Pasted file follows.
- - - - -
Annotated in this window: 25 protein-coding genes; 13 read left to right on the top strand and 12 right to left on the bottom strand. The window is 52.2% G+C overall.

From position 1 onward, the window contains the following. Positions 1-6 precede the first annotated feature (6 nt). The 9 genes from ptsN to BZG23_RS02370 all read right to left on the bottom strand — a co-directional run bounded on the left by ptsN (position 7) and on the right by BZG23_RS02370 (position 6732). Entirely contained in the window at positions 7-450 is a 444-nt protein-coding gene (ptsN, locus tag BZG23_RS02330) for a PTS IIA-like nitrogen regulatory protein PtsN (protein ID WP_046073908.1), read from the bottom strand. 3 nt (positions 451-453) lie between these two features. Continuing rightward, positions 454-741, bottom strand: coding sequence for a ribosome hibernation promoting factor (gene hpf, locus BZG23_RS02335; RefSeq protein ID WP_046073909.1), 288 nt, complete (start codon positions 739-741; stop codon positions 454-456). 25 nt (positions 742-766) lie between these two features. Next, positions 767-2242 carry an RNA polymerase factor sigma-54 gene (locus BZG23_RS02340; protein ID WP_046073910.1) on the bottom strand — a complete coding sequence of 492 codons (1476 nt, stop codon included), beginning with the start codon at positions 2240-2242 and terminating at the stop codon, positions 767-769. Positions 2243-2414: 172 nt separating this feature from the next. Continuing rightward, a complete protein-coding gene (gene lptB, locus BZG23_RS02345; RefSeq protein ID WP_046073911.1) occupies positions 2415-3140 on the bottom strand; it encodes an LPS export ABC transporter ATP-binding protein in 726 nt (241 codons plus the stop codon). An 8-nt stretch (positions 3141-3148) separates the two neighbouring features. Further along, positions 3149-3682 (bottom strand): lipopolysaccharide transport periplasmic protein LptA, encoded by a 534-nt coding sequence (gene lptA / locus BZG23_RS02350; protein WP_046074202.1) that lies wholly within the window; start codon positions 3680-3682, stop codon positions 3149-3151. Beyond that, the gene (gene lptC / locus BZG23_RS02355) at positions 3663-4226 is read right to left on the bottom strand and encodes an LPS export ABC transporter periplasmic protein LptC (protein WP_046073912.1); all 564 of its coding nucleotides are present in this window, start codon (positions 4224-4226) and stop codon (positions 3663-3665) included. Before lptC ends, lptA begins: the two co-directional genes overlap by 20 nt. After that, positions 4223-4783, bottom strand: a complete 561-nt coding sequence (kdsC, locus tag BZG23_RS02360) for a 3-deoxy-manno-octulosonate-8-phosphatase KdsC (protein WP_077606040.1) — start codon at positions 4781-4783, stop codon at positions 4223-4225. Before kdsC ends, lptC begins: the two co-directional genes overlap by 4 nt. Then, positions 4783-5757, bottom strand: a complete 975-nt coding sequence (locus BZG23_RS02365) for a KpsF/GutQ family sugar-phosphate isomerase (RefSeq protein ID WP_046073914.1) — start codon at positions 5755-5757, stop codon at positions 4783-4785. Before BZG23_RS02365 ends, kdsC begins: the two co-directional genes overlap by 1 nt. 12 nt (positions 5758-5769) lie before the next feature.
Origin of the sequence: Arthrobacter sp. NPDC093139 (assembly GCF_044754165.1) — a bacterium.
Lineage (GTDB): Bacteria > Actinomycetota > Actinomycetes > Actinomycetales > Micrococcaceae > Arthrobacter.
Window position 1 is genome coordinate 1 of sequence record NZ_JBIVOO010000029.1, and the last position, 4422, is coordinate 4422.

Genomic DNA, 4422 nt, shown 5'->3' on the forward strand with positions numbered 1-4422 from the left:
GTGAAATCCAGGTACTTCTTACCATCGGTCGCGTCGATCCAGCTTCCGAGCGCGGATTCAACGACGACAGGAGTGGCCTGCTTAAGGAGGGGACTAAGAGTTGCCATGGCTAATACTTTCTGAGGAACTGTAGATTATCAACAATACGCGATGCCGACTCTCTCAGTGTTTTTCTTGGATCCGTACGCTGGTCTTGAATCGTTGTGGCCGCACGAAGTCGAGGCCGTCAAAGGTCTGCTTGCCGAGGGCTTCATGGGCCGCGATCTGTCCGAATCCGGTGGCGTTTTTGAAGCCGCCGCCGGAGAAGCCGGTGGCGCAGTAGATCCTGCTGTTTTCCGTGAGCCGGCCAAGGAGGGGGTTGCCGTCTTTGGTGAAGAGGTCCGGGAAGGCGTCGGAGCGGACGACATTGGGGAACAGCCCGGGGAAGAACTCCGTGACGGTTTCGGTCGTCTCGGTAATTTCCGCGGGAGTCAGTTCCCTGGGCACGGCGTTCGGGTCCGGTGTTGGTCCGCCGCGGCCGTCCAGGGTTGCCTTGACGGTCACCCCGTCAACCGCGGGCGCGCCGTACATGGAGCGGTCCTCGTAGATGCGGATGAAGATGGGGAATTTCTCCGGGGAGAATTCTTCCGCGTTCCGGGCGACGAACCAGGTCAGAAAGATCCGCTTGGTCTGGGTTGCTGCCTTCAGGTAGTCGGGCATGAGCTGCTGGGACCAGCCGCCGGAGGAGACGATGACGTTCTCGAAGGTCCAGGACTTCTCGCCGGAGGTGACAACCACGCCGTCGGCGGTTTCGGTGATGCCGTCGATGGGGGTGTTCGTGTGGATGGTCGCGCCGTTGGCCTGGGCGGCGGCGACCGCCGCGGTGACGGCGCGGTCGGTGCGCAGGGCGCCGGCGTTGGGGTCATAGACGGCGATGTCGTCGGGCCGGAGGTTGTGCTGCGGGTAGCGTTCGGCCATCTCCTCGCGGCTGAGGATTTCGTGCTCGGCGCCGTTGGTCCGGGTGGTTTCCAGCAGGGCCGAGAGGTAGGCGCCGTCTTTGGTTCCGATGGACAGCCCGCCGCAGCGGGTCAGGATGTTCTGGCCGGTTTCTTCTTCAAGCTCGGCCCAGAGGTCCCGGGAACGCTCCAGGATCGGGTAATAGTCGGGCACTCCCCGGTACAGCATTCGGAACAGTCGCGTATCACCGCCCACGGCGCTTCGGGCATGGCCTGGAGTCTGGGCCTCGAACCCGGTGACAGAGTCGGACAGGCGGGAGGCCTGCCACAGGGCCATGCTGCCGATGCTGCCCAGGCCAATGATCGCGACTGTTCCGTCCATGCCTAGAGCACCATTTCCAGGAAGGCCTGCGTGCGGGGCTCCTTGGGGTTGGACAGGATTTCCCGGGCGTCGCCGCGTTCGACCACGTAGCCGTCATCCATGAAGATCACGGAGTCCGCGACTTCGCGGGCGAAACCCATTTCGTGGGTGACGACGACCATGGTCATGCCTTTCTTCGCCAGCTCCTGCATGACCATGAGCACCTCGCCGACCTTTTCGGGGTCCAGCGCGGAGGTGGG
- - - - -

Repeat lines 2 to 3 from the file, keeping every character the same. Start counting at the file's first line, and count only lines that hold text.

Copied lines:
From position 1 onward, the window contains the following. Positions 1-6 precede the first annotated feature (6 nt). The 9 genes from ptsN to BZG23_RS02370 all read right to left on the bottom strand — a co-directional run bounded on the left by ptsN (position 7) and on the right by BZG23_RS02370 (position 6732). Entirely contained in the window at positions 7-450 is a 444-nt protein-coding gene (ptsN, locus tag BZG23_RS02330) for a PTS IIA-like nitrogen regulatory protein PtsN (protein ID WP_046073908.1), read from the bottom strand. 3 nt (positions 451-453) lie between these two features. Continuing rightward, positions 454-741, bottom strand: coding sequence for a ribosome hibernation promoting factor (gene hpf, locus BZG23_RS02335; RefSeq protein ID WP_046073909.1), 288 nt, complete (start codon positions 739-741; stop codon positions 454-456). 25 nt (positions 742-766) lie between these two features. Next, positions 767-2242 carry an RNA polymerase factor sigma-54 gene (locus BZG23_RS02340; protein ID WP_046073910.1) on the bottom strand — a complete coding sequence of 492 codons (1476 nt, stop codon included), beginning with the start codon at positions 2240-2242 and terminating at the stop codon, positions 767-769. Positions 2243-2414: 172 nt separating this feature from the next. Continuing rightward, a complete protein-coding gene (gene lptB, locus BZG23_RS02345; RefSeq protein ID WP_046073911.1) occupies positions 2415-3140 on the bottom strand; it encodes an LPS export ABC transporter ATP-binding protein in 726 nt (241 codons plus the stop codon). An 8-nt stretch (positions 3141-3148) separates the two neighbouring features. Further along, positions 3149-3682 (bottom strand): lipopolysaccharide transport periplasmic protein LptA, encoded by a 534-nt coding sequence (gene lptA / locus BZG23_RS02350; protein WP_046074202.1) that lies wholly within the window; start codon positions 3680-3682, stop codon positions 3149-3151. Beyond that, the gene (gene lptC / locus BZG23_RS02355) at positions 3663-4226 is read right to left on the bottom strand and encodes an LPS export ABC transporter periplasmic protein LptC (protein WP_046073912.1); all 564 of its coding nucleotides are present in this window, start codon (positions 4224-4226) and stop codon (positions 3663-3665) included. Before lptC ends, lptA begins: the two co-directional genes overlap by 20 nt. After that, positions 4223-4783, bottom strand: a complete 561-nt coding sequence (kdsC, locus tag BZG23_RS02360) for a 3-deoxy-manno-octulosonate-8-phosphatase KdsC (protein WP_077606040.1) — start codon at positions 4781-4783, stop codon at positions 4223-4225. Before kdsC ends, lptC begins: the two co-directional genes overlap by 4 nt. Then, positions 4783-5757, bottom strand: a complete 975-nt coding sequence (locus BZG23_RS02365) for a KpsF/GutQ family sugar-phosphate isomerase (RefSeq protein ID WP_046073914.1) — start codon at positions 5755-5757, stop codon at positions 4783-4785. Before BZG23_RS02365 ends, kdsC begins: the two co-directional genes overlap by 1 nt. 12 nt (positions 5758-5769) lie before the next feature.
Origin of the sequence: Arthrobacter sp. NPDC093139 (assembly GCF_044754165.1) — a bacterium.